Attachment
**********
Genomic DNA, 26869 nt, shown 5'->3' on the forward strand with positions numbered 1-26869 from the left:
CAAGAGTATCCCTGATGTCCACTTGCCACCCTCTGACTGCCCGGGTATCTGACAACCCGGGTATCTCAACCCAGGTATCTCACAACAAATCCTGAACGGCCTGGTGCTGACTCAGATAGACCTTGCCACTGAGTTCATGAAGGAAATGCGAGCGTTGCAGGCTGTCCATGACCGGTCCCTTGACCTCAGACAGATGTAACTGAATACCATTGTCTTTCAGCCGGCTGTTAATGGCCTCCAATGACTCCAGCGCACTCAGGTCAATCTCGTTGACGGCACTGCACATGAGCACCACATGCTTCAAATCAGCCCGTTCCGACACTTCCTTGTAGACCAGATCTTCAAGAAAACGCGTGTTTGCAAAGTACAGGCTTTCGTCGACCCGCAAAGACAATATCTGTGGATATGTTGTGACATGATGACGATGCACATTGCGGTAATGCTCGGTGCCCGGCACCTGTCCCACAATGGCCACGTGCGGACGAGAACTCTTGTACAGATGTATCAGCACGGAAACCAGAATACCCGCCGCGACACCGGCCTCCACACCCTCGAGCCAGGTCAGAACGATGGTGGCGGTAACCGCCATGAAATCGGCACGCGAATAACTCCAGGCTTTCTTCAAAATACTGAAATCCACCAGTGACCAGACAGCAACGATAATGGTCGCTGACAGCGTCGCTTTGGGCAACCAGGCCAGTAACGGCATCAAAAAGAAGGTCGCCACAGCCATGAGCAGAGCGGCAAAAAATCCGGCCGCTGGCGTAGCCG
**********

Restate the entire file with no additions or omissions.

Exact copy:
Genomic DNA, 26869 nt, shown 5'->3' on the forward strand with positions numbered 1-26869 from the left:
CAAGAGTATCCCTGATGTCCACTTGCCACCCTCTGACTGCCCGGGTATCTGACAACCCGGGTATCTCAACCCAGGTATCTCACAACAAATCCTGAACGGCCTGGTGCTGACTCAGATAGACCTTGCCACTGAGTTCATGAAGGAAATGCGAGCGTTGCAGGCTGTCCATGACCGGTCCCTTGACCTCAGACAGATGTAACTGAATACCATTGTCTTTCAGCCGGCTGTTAATGGCCTCCAATGACTCCAGCGCACTCAGGTCAATCTCGTTGACGGCACTGCACATGAGCACCACATGCTTCAAATCAGCCCGTTCCGACACTTCCTTGTAGACCAGATCTTCAAGAAAACGCGTGTTTGCAAAGTACAGGCTTTCGTCGACCCGCAAAGACAATATCTGTGGATATGTTGTGACATGATGACGATGCACATTGCGGTAATGCTCGGTGCCCGGCACCTGTCCCACAATGGCCACGTGCGGACGAGAACTCTTGTACAGATGTATCAGCACGGAAACCAGAATACCCGCCGCGACACCGGCCTCCACACCCTCGAGCCAGGTCAGAACGATGGTGGCGGTAACCGCCATGAAATCGGCACGCGAATAACTCCAGGCTTTCTTCAAAATACTGAAATCCACCAGTGACCAGACAGCAACGATAATGGTCGCTGACAGCGTCGCTTTGGGCAACCAGGCCAGTAACGGCATCAAAAAGAAGGTCGCCACAGCCATGAGCAGAGCGGCAAAAAATCCGGCCGCTGGCGTAGCCG